Dubai Shares Plunge to 10-Month Low as Gulf Stocks Drop on OilDana El Baltaji and Arif Sharif
Dubai’s benchmark stock index plunged to the lowest close since February, tracking declines in global equities as oil prolonged its slide.
The DFM General Index retreated 3.5 percent to 3,888.79, its lowest close since Feb. 5 and the longest losing streak since 2012. The Abu Dhabi ADX General Index slumped 2.4 percent, Qatar’s QE Index lost 2.3 percent and Saudi Arabia’s Tadawul All Share Index fell 1.8 percent. Emerging-market stocks declined for a third day led by energy companies after oil dropped to a five-year low.
“Weaker oil has put a dark cloud on the Gulf Cooperation Council markets,” Ahmed Shehada, head of advisory and institutions at NBAD Securities LLC in Abu Dhabi, said by e-mail. “While there is no reason for the impact to be so strong, foreign outflows have further stimulated this drop.”
The slump in crude prices has prompted investor flight across the oil-producing Gulf, with Saudi Arabia’s gauge falling into a bear market Nov. 30 and that of Dubai entering one yesterday. Brent, the benchmark for more than half the world’s oil, traded at $66.78 a barrel at 1:15 p.m. in London after sliding yesterday to the lowest level since September 2009.
The 12-member Organization of Petroleum Exporting Countries refrained from cutting output to shore up prices at a meeting in Vienna on Nov. 27. The GCC is home to about a third of the world’s proven oil reserves.
Emaar Properties PJSC, the real-estate developer that accounts for almost 18 percent of Dubai’s gauge, decreased 3.6 percent to 8.02 dirhams, the lowest since March 13. Investors had to own Emaar’s shares before Dec. 1 to receive a 1.257 dirham dividend.
“Emaar going ex-dividend was the key trigger for this current leg of declines,” Amer Khan, the Dubai-based senior executive officer at Shuaa Asset Management, said by e-mail. “There’s considerable value on offer in the United Arab Emirates. However, given the time of year and the volatility in oil prices, regional investors are likely to remain cautious.”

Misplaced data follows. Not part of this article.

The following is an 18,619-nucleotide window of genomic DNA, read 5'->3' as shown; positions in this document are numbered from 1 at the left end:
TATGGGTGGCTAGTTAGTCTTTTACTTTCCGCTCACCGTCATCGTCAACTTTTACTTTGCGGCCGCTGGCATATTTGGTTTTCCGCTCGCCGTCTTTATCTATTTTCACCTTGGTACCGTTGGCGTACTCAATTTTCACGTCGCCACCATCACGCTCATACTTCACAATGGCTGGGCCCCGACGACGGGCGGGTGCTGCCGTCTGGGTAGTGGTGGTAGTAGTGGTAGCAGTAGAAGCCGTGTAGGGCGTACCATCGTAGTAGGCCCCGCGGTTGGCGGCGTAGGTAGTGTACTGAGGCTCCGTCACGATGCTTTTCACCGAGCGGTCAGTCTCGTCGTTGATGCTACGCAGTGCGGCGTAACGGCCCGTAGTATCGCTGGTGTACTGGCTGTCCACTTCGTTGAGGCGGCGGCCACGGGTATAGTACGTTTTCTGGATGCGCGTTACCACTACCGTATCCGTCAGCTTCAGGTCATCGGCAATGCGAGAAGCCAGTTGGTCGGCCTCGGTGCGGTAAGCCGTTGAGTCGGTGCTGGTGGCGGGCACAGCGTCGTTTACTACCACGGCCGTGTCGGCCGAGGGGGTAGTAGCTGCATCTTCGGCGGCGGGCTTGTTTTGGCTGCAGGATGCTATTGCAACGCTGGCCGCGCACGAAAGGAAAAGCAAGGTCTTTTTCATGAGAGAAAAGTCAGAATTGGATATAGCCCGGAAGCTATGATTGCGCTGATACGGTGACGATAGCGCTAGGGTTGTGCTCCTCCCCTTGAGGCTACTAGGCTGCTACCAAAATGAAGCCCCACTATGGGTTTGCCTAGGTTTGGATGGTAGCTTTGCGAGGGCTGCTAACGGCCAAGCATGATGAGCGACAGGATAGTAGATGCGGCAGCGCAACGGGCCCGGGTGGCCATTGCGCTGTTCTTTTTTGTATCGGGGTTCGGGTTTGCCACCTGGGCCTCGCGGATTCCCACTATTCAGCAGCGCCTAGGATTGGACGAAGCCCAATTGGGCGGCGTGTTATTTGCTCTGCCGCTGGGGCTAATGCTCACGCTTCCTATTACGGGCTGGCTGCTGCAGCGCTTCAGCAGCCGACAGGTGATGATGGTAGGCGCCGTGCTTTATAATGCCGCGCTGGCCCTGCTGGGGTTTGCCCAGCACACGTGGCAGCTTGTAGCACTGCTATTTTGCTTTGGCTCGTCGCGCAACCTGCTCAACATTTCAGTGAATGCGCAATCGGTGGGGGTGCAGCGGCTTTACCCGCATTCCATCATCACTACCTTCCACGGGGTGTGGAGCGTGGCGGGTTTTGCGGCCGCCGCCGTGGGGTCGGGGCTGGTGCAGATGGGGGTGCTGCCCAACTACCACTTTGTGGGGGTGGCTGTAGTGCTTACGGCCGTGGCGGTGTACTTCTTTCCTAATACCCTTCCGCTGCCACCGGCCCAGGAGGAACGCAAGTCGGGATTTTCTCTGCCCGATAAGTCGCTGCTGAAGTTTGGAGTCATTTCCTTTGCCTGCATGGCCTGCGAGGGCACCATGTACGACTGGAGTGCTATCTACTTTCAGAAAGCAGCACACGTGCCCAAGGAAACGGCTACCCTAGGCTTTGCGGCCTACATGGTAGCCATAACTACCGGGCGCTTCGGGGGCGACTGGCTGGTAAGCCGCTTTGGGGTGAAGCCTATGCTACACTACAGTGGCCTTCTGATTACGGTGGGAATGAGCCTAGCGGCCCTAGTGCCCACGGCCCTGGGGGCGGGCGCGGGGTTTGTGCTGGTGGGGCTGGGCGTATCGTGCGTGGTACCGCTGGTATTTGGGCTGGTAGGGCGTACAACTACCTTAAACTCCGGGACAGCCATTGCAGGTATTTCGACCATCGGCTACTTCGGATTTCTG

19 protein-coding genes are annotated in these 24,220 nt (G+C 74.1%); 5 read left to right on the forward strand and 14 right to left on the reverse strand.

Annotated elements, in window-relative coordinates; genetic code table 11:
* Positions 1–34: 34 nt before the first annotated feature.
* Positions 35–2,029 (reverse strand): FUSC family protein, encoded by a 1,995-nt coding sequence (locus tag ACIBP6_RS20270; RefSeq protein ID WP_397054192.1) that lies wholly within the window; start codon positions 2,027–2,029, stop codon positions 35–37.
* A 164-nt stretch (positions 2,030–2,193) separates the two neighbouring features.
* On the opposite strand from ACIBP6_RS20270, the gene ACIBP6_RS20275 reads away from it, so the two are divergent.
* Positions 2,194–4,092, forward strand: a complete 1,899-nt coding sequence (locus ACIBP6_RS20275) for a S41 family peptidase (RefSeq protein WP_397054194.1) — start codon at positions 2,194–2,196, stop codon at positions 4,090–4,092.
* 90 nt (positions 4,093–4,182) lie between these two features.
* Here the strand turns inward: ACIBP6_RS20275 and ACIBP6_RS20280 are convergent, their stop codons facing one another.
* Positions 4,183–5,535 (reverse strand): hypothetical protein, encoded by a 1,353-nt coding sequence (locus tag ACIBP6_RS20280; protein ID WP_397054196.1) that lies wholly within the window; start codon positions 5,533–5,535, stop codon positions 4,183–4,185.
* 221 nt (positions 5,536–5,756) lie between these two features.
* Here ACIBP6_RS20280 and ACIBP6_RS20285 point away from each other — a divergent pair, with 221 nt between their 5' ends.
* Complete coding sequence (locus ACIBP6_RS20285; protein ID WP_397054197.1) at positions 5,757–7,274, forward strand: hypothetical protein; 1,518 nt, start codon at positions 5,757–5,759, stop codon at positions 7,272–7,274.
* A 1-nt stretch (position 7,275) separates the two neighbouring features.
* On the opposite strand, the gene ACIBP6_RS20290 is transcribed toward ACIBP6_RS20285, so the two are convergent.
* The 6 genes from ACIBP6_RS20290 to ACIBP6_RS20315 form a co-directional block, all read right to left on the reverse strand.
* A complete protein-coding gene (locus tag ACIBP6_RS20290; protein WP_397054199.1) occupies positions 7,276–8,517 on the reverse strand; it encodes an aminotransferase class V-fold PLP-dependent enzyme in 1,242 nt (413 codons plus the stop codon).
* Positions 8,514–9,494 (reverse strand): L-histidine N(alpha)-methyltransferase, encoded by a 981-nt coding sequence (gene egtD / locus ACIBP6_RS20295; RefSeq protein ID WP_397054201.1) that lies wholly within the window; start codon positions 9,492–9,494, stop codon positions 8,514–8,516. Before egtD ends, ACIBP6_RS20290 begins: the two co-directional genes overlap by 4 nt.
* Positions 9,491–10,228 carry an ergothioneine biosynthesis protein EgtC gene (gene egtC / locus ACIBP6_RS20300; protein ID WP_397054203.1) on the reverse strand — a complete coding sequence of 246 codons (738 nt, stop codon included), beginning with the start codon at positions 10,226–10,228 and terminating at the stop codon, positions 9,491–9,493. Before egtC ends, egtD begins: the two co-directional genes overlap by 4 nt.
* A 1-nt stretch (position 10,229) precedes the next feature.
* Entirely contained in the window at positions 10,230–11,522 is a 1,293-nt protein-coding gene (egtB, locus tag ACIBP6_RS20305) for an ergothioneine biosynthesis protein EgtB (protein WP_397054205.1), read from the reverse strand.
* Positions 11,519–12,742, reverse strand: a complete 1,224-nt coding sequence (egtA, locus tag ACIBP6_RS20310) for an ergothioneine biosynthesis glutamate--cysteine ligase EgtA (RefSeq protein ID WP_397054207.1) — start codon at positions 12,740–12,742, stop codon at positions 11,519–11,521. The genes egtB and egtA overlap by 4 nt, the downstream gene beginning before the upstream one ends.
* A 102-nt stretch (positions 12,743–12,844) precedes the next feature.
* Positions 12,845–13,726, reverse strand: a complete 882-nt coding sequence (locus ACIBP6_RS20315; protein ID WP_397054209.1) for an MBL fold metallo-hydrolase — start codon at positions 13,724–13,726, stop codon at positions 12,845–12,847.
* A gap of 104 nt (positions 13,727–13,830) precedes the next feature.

Stocks fell globally, led by the biggest rout in Chinese shares since 2009, as the country tightened collateral rules for short-term loans. Standard & Poor’s 500 Index futures retreated while MSCI’s Emerging Markets Index fell 1 percent.
The DFM General Index’s 14-day relative strength index declined to 22.7 today, the lowest since May 2012. A level below 30 indicates to some analysts that securities have fallen too far and are poised to rise. The measure has dropped below its 50-, 100- and 200-day moving averages, Bloomberg data show.
Oman’s MSM 30 Index declined 3.3 percent, Kuwait’s SE Price Index dropped 2 percent and Bahrain’s BB All Share Index slipped 0.3 percent.
“This is panic selling after the sharp drop triggered by oil prices, and most probably some short-selling in stocks such as Emaar,” Tariq Qaqish, fund manager at Al Mal Capital PSC, said by phone from Dubai today. “Some of the investors are tyring to book profit on what is remaining at the end of the year.”